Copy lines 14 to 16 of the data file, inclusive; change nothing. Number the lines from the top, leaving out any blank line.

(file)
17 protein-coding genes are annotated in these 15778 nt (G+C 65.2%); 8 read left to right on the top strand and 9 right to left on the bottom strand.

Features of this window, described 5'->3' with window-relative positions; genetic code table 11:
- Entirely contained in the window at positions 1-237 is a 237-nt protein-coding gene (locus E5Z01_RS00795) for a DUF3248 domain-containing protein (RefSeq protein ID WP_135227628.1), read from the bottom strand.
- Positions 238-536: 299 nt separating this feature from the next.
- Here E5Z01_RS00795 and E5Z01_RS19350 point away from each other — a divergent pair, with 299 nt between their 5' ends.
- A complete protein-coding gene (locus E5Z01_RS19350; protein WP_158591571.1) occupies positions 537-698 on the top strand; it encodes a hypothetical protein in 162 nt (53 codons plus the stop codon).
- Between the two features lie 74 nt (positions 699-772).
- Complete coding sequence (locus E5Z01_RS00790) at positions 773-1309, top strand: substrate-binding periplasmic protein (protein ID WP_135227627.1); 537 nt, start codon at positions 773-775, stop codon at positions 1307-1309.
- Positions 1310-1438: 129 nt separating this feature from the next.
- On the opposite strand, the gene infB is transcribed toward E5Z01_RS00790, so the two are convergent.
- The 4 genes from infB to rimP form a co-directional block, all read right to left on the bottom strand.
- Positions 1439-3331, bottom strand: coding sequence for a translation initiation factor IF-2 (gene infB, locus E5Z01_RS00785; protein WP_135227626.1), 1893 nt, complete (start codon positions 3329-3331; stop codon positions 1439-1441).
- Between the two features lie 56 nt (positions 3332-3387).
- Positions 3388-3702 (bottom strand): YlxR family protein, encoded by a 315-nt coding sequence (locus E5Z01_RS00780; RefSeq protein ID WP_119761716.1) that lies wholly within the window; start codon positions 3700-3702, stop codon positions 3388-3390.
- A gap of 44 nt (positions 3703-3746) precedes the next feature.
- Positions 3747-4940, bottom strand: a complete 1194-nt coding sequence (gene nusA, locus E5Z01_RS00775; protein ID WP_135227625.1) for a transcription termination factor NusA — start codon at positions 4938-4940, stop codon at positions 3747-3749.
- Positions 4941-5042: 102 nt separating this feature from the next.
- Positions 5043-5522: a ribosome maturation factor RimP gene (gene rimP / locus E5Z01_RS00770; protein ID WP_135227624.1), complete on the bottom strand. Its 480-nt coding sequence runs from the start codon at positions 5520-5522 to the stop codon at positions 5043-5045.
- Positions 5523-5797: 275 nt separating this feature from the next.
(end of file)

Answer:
- Positions 3388-3702 (bottom strand): YlxR family protein, encoded by a 315-nt coding sequence (locus E5Z01_RS00780; RefSeq protein ID WP_119761716.1) that lies wholly within the window; start codon positions 3700-3702, stop codon positions 3388-3390.
- A gap of 44 nt (positions 3703-3746) precedes the next feature.
- Positions 3747-4940, bottom strand: a complete 1194-nt coding sequence (gene nusA, locus E5Z01_RS00775; protein ID WP_135227625.1) for a transcription termination factor NusA — start codon at positions 4938-4940, stop codon at positions 3747-3749.